69. Mousetraps, Ant traps & cockroach magnets
70. Paper plates/cups/utensils (stock up, folks)
71. Baby wipes, oils, waterless & Antibacterial soap (saves a lot of water)
72. Rain gear, rubberized boots, etc.
73. Shaving supplies (razors & creams, talc, after shave)
74. Hand pumps & siphons (for water and for fuels)
75. Soysauce, vinegar, bullions/gravy/soupbase
76. Reading glasses
77. Chocolate/Cocoa/Tang/Punch (water enhancers)
78. "Survival-in-a-Can"
79. Woolen clothing, scarves/ear-muffs/mittens
80. Boy Scout Handbook, / also Leaders Catalog
81. Roll-on Window Insulation Kit (MANCO)
82. Graham crackers, saltines, pretzels, Trail mix/Jerky
83. Popcorn, Peanut Butter, Nuts
84. Socks, Underwear, T-shirts, etc. (extras)
85. Lumber (all types)
86. Wagons & carts (for transport to and from)
87. Cots & Inflatable mattress's
88. Gloves: Work/warming/gardening, etc.
89. Lantern Hangers
90. Screen Patches, glue, nails, screws,, nuts & bolts
91. Teas
92. Coffee
93. Cigarettes
94. Wine/Liquors (for bribes, medicinal, etc,)
95. Paraffin wax
96. Glue, nails, nuts, bolts, screws, etc.
97. Chewing gum/candies
98. Atomizers (for cooling/bathing)
99. Hats & cotton neckerchiefs
100. Livestock
#2, 3, 22,24,67,68,75,82 & 98 were a great laugh...
:baby04:
i'll dissect the list in a bit...... those are just the ones which leaped out to me... :cool:
 
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Reads more like a list of 100 things that disappear first in a sudden homesteading craze.

.....Alan.
 

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Happy Scrounger
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I'm confused (not a new situation)
why would roll on window insulation kits be on the list?
lantern hangers? I just use a chunk of fence wire
propane handle? I didn't even know they MADE a handle for small propane canisters. and it's urgent...I'd better go buy a few.

It's an interesting list. thought provoking, in many ways.
 

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The window kits would be in case of biological or chemical attack to help seal from outside air or maybe just to cover broken windows.....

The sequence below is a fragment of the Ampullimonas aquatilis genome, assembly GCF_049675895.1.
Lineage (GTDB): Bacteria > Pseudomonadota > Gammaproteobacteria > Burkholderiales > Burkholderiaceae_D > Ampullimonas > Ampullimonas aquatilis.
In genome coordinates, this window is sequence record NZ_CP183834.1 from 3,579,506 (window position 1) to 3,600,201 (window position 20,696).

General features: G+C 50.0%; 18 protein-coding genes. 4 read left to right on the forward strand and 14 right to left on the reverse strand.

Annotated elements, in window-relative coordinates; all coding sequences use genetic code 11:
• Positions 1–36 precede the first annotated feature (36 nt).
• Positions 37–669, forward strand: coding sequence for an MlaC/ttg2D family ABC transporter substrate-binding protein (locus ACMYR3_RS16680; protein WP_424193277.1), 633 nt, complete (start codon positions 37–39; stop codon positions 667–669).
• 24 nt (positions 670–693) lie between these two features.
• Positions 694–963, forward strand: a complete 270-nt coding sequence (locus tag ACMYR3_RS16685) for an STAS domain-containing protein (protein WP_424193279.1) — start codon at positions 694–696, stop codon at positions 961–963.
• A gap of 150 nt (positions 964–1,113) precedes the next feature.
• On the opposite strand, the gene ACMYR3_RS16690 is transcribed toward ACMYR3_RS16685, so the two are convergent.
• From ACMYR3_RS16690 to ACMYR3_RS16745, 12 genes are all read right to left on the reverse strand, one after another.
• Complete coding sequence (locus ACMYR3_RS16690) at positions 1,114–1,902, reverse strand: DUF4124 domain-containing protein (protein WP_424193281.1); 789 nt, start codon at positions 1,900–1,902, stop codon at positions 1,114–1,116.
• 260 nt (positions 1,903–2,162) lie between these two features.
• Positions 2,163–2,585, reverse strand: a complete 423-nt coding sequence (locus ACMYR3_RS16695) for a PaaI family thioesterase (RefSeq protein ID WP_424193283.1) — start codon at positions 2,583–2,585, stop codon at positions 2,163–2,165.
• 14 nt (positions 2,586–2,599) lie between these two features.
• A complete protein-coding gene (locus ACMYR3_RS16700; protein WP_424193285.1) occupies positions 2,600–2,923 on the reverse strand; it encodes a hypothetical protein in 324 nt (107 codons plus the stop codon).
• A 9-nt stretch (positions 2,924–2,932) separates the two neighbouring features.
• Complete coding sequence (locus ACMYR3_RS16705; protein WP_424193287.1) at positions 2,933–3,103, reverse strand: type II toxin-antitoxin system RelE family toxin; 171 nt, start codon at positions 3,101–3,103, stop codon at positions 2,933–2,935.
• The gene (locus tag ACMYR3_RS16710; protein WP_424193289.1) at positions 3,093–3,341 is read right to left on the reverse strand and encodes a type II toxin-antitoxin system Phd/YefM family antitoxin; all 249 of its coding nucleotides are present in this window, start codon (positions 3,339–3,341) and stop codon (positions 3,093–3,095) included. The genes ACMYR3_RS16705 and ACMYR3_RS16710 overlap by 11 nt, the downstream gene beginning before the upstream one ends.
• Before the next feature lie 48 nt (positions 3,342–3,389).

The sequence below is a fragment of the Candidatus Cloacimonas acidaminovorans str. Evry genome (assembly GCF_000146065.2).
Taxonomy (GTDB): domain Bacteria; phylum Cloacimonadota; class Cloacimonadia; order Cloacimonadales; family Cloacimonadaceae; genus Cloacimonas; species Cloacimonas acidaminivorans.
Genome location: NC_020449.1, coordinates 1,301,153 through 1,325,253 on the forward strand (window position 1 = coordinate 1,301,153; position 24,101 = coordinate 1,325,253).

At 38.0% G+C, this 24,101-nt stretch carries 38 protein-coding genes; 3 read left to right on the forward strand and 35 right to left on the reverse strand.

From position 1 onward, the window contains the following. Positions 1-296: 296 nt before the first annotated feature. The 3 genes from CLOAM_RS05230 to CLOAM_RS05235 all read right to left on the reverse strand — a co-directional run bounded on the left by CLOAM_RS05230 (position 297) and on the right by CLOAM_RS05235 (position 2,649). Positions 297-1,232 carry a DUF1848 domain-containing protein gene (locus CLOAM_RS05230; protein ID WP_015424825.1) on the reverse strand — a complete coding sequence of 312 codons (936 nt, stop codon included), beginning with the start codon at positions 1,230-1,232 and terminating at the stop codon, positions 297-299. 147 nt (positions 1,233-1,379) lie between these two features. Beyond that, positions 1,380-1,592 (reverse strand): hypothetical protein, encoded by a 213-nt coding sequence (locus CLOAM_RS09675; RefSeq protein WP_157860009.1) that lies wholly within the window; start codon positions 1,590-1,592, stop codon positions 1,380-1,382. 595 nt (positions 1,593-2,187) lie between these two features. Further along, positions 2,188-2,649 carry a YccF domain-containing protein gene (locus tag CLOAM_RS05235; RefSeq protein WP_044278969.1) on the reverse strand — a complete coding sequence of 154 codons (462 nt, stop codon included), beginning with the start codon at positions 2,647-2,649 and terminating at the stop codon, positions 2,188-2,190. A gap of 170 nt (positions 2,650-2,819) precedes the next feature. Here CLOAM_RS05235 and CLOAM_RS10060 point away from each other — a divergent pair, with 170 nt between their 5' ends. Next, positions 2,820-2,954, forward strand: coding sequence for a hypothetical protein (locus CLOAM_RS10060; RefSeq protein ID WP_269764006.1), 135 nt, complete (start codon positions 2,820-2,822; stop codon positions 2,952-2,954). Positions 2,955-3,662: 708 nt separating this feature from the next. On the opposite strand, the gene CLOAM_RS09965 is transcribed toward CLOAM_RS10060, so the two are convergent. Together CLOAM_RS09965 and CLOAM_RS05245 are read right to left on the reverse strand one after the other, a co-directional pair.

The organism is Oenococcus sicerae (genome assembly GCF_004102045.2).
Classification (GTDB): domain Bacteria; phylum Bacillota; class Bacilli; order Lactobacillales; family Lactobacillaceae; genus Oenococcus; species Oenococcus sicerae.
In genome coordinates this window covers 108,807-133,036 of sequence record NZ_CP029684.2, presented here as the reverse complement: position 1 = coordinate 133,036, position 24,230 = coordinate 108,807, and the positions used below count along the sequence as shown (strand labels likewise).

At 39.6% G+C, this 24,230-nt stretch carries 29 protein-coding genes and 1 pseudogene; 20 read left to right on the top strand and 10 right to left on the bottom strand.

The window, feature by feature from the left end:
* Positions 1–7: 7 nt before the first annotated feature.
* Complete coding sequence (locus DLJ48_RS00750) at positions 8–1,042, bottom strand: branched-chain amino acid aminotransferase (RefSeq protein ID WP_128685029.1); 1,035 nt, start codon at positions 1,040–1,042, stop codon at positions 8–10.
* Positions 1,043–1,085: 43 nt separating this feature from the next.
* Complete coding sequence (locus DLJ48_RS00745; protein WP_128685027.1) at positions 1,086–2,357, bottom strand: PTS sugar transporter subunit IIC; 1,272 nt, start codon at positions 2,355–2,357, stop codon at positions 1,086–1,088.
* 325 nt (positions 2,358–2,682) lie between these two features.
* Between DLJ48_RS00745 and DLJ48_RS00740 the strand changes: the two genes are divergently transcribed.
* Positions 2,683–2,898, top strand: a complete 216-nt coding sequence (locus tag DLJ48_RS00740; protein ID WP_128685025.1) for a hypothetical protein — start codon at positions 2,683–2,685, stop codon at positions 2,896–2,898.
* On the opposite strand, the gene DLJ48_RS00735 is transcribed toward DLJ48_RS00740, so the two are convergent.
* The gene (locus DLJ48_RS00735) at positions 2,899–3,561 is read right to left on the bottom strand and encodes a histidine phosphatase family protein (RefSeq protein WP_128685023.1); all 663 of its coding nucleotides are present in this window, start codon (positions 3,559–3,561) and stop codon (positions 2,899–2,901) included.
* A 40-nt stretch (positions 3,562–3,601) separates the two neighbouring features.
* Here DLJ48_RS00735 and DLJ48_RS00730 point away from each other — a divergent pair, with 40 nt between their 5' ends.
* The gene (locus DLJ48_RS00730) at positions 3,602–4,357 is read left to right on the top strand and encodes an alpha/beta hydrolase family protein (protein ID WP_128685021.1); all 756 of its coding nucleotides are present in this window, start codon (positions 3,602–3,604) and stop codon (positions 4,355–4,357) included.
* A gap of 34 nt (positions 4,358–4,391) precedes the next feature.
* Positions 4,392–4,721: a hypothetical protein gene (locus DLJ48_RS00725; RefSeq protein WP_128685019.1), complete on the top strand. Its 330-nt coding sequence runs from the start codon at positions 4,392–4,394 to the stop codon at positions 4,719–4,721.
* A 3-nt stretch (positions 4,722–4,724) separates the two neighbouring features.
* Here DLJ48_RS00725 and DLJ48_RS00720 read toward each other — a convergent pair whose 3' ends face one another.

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winding down
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The purpose of the aftershave? The stockpile of paper plates? Charcoal and lighter fluid will become scarce?

There are a lot of good things on there, to be sure. I was dismayed to see livestock last, but I guess they aren't in any certain order. But some of the items are simply ludicrous at first glance.

However, after I thought about it I figured they might be considered necessities by a city person who's never roughed it in any way. If that's who this list is created by, then on balance it's pretty good. They didn't think sustainably...few food preservation materials, for example...but these things would help a city person approximate the life style they are accustomed to 'until help comes'. :rolleyes: Then he could take the journals for jotting down feelings and recording the historic times, and write a best-seller!
 

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Five of Seven
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#40. Big dogs? They disappear? I wonder if they disappear before the food or after it gets scarce. :shrug:
 

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USMC can't fix stupid(s)
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my list, off the top of my head....
1. gun/ammo/knife
2. matches/flint
3. water source or knowledge to find water
4. knowledge as to how to use, find or make 1-3...
this is a good thread!... makes one think what is most important/needed...